Pollution May Increase Autism Risk

Article excerpt

Byline: Bloomberg News

Exposure to air pollution from cars and trucks during pregnancy and a baby's first year may be associated with an increased risk of autism, a study found.

The study, published in the Archives of General Psychiatry, compared 279 autistic children with 245 children who didn't have the social and communications disorder. Researchers said the children who lived in homes with the highest estimated levels of air pollution from traffic were three times more likely to be autistic than those with the lowest predicted exposure.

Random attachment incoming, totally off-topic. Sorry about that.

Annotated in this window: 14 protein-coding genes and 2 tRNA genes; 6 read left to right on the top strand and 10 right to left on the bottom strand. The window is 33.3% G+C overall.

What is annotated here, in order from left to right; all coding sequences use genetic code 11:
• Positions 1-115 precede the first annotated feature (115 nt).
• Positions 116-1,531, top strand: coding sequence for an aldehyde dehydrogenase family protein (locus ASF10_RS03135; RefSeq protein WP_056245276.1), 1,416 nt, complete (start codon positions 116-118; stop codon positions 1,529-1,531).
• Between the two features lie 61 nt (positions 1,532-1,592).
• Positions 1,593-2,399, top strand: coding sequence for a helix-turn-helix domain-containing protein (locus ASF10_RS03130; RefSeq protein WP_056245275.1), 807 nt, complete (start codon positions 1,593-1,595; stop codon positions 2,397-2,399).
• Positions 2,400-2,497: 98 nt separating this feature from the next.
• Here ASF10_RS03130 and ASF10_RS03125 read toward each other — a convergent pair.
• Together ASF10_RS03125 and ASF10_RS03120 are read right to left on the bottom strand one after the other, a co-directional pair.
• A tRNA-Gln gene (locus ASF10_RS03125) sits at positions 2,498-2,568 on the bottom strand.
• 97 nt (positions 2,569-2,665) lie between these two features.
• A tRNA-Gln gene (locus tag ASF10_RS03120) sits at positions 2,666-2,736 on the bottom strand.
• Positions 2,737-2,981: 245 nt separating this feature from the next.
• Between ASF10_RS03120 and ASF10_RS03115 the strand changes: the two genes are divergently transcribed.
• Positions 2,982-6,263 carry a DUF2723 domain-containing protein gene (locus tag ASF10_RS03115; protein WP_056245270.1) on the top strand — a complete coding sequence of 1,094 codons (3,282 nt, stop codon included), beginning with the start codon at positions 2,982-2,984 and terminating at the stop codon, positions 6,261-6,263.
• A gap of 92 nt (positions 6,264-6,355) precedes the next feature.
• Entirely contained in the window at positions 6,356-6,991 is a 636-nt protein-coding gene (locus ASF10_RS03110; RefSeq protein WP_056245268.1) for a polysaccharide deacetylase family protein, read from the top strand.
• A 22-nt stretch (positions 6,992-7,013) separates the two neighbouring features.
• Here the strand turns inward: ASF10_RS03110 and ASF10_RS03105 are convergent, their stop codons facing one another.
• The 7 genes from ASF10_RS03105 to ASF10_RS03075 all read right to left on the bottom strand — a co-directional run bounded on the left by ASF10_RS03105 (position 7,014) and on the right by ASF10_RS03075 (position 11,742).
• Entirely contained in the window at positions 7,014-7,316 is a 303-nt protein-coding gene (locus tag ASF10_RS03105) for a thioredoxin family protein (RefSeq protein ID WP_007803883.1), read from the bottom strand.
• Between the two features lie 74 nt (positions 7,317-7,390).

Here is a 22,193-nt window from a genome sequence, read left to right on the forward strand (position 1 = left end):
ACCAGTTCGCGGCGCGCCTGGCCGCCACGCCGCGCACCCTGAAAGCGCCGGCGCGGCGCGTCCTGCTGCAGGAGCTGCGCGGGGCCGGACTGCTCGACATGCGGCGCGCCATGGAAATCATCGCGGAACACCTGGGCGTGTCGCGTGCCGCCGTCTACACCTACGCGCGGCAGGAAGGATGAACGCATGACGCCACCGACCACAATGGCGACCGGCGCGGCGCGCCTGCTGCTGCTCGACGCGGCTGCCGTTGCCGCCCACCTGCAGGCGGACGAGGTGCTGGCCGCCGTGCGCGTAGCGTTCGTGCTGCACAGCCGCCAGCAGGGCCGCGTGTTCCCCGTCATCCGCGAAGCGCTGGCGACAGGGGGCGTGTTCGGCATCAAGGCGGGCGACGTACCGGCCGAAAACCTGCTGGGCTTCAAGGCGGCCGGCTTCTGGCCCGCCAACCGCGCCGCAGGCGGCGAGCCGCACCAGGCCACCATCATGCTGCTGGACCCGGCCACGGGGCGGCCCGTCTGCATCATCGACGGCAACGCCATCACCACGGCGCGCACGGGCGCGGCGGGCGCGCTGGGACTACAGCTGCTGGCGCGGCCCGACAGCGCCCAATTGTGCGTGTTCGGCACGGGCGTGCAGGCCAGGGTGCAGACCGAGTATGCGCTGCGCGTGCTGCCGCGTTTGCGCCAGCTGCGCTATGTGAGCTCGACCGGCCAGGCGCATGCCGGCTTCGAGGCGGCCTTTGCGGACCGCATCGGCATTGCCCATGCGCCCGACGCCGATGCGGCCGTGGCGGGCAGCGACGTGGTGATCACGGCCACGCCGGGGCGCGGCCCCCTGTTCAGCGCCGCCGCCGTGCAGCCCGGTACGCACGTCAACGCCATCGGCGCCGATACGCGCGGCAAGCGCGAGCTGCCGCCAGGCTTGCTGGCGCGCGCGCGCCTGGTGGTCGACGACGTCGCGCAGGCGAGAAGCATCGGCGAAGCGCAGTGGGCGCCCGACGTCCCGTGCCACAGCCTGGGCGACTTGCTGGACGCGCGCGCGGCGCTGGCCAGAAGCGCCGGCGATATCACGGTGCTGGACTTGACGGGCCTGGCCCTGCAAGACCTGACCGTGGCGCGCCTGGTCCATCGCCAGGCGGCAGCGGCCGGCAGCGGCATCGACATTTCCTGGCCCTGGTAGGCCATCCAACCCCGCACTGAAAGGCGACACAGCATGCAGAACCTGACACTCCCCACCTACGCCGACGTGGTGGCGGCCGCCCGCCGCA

The cause of autism is unknown, though genetic factors are probably important, according to the National Institutes of Health. Among other environmental causes that have been suspected are diet, digestive tract changes, mercury poisoning and vaccine sensitivity.

The increased risk from air pollution generated by car and truck traffic may be due to exhaust particles, though the study didn't measure the particulate matter at any of the homes of the children analyzed.

Instead, researchers modeled what they expected the air pollution was, based on the mother's address. …